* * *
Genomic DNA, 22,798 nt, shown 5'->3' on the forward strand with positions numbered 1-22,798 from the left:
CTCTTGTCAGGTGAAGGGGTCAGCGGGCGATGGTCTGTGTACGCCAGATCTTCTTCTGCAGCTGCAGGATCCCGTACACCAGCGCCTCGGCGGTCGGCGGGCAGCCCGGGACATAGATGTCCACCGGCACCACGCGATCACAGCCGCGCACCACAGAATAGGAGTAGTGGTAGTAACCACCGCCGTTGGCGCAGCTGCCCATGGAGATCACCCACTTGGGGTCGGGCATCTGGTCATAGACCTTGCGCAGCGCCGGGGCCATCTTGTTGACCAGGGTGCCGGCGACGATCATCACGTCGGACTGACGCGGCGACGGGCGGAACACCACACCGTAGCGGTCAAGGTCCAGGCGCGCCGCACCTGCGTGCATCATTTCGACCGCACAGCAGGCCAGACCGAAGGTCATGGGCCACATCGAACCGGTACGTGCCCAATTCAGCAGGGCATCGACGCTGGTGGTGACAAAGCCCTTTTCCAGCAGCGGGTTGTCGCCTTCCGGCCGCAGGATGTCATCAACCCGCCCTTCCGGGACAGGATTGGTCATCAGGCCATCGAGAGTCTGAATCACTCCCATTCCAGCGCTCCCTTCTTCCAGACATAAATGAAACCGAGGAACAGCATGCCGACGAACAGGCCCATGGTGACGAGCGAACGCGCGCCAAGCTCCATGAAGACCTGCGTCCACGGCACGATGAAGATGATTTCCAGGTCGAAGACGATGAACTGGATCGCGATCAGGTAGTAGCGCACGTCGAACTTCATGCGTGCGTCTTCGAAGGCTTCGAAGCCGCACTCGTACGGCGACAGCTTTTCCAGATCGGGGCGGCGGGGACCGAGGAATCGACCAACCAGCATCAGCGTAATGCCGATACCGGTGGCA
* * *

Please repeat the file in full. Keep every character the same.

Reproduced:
Genomic DNA, 22,798 nt, shown 5'->3' on the forward strand with positions numbered 1-22,798 from the left:
CTCTTGTCAGGTGAAGGGGTCAGCGGGCGATGGTCTGTGTACGCCAGATCTTCTTCTGCAGCTGCAGGATCCCGTACACCAGCGCCTCGGCGGTCGGCGGGCAGCCCGGGACATAGATGTCCACCGGCACCACGCGATCACAGCCGCGCACCACAGAATAGGAGTAGTGGTAGTAACCACCGCCGTTGGCGCAGCTGCCCATGGAGATCACCCACTTGGGGTCGGGCATCTGGTCATAGACCTTGCGCAGCGCCGGGGCCATCTTGTTGACCAGGGTGCCGGCGACGATCATCACGTCGGACTGACGCGGCGACGGGCGGAACACCACACCGTAGCGGTCAAGGTCCAGGCGCGCCGCACCTGCGTGCATCATTTCGACCGCACAGCAGGCCAGACCGAAGGTCATGGGCCACATCGAACCGGTACGTGCCCAATTCAGCAGGGCATCGACGCTGGTGGTGACAAAGCCCTTTTCCAGCAGCGGGTTGTCGCCTTCCGGCCGCAGGATGTCATCAACCCGCCCTTCCGGGACAGGATTGGTCATCAGGCCATCGAGAGTCTGAATCACTCCCATTCCAGCGCTCCCTTCTTCCAGACATAAATGAAACCGAGGAACAGCATGCCGACGAACAGGCCCATGGTGACGAGCGAACGCGCGCCAAGCTCCATGAAGACCTGCGTCCACGGCACGATGAAGATGATTTCCAGGTCGAAGACGATGAACTGGATCGCGATCAGGTAGTAGCGCACGTCGAACTTCATGCGTGCGTCTTCGAAGGCTTCGAAGCCGCACTCGTACGGCGACAGCTTTTCCAGATCGGGGCGGCGGGGACCGAGGAATCGACCAACCAGCATCAGCGTAATGCCGATACCGGTGGCA